Land Snails


Achatinidae | Streptaxidae | Bibliography | Links to other landsnail web pages




The Achatinidae have medium to very large shells, acuminate ovate in shape and often decorated with coloured vertical streaks or flames. About 200 species of Achatinidae occur in Sub-Saharan Africa. The genera include Achatina, Metachatina, Archachatina, Lissachatina and Cochlitoma. More than 30 species are found in South Africa.


1.       Achatina immaculata – Lamarck, 1822  (Syn. Achatina panthera – Ferussac, 1822)


This variable species has a large, solid shell with a colouration that depends on age. Younger shells (< 80 mm) and most specimens from the coastal plain have the typical achatinid flammate patterning of light and dark brown. However, this is lost in mature specimens of the Limpopo valley. In these specimens the flames become so closely spaced that the shell seems uniformly brown. In addition, many mature specimens have shells that have lost the periostracum due to weathering, and have become a uniform white or cream. It always has a pink columella which is truncated at the base. The shell varies from obese to slender. The only other local Achatinid with a pink or purple columella is Burtoa nilotica, found in Zimbabwe and Zambia. This species does not have a basal truncation to the columella, is very obese and has a white exterior.


The animal has a brownish foot. A darker brown longitudinal stripe runs from between the tentacles back into the shell. On either side of the stripe are two light yellow or brown bands.


The body colouration and shells of the snails below is very dark and can be paler.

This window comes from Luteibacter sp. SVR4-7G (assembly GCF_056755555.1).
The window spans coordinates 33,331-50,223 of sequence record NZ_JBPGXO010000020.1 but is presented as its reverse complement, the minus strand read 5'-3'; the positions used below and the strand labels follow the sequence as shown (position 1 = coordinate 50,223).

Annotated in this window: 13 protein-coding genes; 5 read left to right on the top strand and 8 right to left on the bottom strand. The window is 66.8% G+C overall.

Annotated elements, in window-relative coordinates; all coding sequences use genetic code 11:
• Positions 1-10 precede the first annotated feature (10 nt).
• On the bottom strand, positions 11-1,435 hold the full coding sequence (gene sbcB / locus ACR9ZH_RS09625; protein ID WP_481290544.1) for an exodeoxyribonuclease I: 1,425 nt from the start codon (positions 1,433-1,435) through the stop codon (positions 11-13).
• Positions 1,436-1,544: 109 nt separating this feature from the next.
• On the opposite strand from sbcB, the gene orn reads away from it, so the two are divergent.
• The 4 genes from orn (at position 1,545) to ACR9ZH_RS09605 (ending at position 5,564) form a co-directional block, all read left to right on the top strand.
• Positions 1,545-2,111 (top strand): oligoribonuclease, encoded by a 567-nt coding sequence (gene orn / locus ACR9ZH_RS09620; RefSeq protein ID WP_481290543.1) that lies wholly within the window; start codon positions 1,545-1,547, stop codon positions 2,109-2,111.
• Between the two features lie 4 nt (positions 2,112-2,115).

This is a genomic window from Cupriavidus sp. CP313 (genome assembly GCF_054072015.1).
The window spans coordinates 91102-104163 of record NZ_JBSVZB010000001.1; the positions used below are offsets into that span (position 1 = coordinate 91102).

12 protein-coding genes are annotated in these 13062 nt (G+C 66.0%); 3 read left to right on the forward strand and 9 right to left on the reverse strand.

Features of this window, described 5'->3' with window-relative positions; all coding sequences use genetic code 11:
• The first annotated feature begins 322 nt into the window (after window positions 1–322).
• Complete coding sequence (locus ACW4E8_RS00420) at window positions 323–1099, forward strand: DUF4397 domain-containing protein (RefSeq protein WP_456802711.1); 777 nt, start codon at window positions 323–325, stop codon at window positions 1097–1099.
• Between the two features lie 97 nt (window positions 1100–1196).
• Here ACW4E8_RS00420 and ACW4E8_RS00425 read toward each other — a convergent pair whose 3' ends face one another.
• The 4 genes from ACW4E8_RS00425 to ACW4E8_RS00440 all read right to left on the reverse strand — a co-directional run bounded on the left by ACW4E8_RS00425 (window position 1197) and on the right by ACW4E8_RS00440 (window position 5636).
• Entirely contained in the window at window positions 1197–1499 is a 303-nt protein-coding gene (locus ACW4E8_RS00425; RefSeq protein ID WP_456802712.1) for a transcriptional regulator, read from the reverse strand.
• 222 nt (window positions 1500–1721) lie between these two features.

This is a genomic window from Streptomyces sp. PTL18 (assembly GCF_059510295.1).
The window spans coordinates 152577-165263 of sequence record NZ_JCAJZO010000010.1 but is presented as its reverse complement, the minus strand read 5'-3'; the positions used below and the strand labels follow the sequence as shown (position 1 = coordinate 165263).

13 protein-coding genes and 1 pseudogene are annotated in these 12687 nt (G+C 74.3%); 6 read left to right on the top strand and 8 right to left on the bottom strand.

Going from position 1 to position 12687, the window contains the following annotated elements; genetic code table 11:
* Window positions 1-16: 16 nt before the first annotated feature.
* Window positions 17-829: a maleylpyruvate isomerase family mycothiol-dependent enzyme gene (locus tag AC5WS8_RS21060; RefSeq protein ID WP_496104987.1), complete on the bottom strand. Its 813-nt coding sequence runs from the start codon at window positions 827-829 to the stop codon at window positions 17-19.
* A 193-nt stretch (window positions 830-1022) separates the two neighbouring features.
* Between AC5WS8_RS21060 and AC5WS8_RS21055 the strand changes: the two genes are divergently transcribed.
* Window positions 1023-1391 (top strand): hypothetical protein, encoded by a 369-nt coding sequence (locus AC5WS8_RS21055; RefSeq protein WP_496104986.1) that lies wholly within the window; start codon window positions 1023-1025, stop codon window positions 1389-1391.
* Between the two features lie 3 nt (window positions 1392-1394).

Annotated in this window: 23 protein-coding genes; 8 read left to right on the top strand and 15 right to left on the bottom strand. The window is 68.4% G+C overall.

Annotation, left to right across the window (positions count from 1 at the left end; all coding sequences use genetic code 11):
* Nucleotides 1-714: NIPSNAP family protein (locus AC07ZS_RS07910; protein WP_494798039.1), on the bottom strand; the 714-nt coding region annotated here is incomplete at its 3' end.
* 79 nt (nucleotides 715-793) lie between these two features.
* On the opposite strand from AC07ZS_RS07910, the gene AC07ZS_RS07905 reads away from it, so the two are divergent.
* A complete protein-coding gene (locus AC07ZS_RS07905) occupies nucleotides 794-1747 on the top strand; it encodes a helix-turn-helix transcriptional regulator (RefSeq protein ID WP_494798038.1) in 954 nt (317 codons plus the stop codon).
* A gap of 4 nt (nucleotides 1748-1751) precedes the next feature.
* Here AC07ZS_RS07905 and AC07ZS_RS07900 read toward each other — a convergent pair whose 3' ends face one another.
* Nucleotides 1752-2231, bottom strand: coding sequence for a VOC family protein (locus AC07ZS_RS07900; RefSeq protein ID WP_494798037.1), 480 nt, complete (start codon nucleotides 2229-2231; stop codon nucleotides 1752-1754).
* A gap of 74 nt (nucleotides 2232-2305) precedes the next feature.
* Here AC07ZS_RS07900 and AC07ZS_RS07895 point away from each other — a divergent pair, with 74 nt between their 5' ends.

Achatina immaculata is a very special and cultural important shell in Africa.


The people who lived in the Iron Age already used A. immaculata. The shell had been utilised for different purposes.


  • Achatina species have been utilized as food, as it still is in certain African communities.


  • The shells also deserved a place as tool. The women used the shells to dig clay for their clay pots. A freshwater bivalve species (Spathopsis wahlbergi) was used to burnish the clay pots.


o        Beads were made from the shell.


o        On the farm Greenswald in the Northern Province at the Mapungubwe archaeological site, A. immaculata, other cultural objects and animal remains have been found buried with human remains. The shells, animals and other objects were probably used as offerings, and that mean that the shells were of big importance to the people. The Mapungubwe people lived about 1100 a.d.


o        Later uses that have been recorded are utilization as containers for example snuff, with the aperture (opening) sealed with moss or something similar.


  • The big shells also served as a cup, and when the apex was removed; even an infant could drink from it when the mother was unable to nurse the baby. With the open apex the shell is also used to administer medication to the ear.


o        Even whole shells were strung, but with a complete different purpose. The rope was fitted to a tree or something similar and rattled to chase away hippos from cultivated fields.


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2.       Achatina smithiCraven, 1881


A medium sized shells with seven or seven and a half whorls when adult. Shell buff with reddish-brown streaks and flames. Aperture elongate. The shell is thinner than those of  A. immaculata.



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3.       Metachatina kraussi – Pheiffer, 1846